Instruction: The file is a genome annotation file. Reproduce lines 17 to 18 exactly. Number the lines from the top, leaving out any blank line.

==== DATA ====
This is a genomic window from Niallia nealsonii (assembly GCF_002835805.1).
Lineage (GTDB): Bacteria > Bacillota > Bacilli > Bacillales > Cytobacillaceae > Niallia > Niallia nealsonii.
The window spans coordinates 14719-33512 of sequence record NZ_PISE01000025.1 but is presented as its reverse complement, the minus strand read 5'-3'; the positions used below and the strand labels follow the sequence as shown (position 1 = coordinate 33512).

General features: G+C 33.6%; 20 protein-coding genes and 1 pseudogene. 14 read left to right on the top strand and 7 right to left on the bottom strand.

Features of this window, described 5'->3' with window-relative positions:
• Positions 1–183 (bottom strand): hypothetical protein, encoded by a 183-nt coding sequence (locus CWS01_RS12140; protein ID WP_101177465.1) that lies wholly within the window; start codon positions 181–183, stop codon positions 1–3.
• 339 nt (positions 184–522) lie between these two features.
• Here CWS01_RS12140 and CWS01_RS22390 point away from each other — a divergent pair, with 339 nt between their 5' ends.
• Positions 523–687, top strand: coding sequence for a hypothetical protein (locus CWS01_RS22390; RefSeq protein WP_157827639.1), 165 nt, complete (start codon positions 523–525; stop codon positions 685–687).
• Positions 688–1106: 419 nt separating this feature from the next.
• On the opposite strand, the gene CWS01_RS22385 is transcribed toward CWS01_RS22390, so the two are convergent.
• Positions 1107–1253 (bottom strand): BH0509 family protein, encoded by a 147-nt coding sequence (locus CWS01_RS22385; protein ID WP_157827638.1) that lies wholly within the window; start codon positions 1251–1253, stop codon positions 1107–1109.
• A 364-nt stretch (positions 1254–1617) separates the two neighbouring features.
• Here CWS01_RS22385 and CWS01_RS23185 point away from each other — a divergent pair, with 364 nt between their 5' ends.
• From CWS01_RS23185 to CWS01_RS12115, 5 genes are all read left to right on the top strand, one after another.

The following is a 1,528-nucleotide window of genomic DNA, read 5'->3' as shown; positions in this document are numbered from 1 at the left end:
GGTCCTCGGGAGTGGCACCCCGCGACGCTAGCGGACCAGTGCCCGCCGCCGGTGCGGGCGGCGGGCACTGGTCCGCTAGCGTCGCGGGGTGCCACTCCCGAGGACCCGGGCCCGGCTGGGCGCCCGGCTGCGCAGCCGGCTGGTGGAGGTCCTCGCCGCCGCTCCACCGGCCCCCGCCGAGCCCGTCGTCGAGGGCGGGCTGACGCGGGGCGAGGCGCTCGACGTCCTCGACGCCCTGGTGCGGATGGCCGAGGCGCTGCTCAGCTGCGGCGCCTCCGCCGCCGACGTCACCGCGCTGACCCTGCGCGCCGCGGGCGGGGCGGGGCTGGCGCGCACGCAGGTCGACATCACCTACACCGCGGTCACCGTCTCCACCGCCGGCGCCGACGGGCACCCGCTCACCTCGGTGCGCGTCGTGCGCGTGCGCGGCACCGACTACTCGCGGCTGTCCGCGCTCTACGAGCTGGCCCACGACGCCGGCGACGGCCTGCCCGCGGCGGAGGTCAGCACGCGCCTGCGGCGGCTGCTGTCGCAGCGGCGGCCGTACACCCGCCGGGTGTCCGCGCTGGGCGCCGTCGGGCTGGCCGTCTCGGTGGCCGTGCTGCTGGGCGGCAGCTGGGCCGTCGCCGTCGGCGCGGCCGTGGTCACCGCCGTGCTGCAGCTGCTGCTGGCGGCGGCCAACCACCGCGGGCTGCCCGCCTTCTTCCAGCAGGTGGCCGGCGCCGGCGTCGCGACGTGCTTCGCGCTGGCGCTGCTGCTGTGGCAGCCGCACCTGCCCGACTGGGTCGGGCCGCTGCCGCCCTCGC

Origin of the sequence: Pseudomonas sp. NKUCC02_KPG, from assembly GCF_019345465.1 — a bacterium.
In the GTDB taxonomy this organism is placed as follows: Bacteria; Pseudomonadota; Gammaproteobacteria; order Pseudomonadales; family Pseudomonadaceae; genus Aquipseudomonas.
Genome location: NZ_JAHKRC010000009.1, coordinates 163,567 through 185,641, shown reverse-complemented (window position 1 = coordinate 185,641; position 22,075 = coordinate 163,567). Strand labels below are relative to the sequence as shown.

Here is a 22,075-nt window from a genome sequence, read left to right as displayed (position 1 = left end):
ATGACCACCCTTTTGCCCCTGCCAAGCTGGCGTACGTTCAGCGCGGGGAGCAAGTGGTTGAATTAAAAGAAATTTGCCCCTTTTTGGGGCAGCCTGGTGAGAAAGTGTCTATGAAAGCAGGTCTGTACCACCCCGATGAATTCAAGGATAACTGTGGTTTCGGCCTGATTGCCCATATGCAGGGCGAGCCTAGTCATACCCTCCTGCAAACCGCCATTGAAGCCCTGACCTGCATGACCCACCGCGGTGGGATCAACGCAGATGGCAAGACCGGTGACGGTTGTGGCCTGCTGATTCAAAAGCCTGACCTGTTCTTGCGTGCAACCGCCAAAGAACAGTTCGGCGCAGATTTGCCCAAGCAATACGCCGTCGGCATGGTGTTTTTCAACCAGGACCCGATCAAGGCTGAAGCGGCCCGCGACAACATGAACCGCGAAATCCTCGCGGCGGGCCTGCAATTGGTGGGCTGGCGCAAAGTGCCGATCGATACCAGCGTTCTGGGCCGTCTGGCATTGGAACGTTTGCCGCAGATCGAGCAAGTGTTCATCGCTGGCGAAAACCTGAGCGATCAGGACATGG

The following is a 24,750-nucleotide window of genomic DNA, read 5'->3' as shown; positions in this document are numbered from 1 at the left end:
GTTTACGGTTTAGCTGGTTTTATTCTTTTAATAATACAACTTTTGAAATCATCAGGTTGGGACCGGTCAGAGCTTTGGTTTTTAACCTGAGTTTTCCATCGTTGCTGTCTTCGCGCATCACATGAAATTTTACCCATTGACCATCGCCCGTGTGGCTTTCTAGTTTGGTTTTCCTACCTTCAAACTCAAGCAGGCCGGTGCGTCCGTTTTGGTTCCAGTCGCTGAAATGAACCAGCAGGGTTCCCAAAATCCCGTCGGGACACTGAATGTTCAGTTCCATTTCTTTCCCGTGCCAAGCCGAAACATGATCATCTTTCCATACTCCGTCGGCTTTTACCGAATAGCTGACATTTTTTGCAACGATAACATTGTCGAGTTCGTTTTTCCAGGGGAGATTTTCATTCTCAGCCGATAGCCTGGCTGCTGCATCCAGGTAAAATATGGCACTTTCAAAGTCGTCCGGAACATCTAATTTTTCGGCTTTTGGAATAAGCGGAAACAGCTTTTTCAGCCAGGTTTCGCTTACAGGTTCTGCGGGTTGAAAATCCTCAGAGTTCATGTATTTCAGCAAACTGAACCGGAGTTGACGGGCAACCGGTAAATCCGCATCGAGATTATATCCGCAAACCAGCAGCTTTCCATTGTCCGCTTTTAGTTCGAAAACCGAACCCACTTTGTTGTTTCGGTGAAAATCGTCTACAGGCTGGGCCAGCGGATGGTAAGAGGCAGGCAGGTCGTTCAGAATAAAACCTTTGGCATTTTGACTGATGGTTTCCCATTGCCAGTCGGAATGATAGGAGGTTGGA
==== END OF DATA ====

GGTCCTCGGGAGTGGCACCCCGCGACGCTAGCGGACCAGTGCCCGCCGCCGGTGCGGGCGGCGGGCACTGGTCCGCTAGCGTCGCGGGGTGCCACTCCCGAGGACCCGGGCCCGGCTGGGCGCCCGGCTGCGCAGCCGGCTGGTGGAGGTCCTCGCCGCCGCTCCACCGGCCCCCGCCGAGCCCGTCGTCGAGGGCGGGCTGACGCGGGGCGAGGCGCTCGACGTCCTCGACGCCCTGGTGCGGATGGCCGAGGCGCTGCTCAGCTGCGGCGCCTCCGCCGCCGACGTCACCGCGCTGACCCTGCGCGCCGCGGGCGGGGCGGGGCTGGCGCGCACGCAGGTCGACATCACCTACACCGCGGTCACCGTCTCCACCGCCGGCGCCGACGGGCACCCGCTCACCTCGGTGCGCGTCGTGCGCGTGCGCGGCACCGACTACTCGCGGCTGTCCGCGCTCTACGAGCTGGCCCACGACGCCGGCGACGGCCTGCCCGCGGCGGAGGTCAGCACGCGCCTGCGGCGGCTGCTGTCGCAGCGGCGGCCGTACACCCGCCGGGTGTCCGCGCTGGGCGCCGTCGGGCTGGCCGTCTCGGTGGCCGTGCTGCTGGGCGGCAGCTGGGCCGTCGCCGTCGGCGCGGCCGTGGTCACCGCCGTGCTGCAGCTGCTGCTGGCGGCGGCCAACCACCGCGGGCTGCCCGCCTTCTTCCAGCAGGTGGCCGGCGCCGGCGTCGCGACGTGCTTCGCGCTGGCGCTGCTGCTGTGGCAGCCGCACCTGCCCGACTGGGTCGGGCCGCTGCCGCCCTCGC

Origin of the sequence: Pseudomonas sp. NKUCC02_KPG, from assembly GCF_019345465.1 — a bacterium.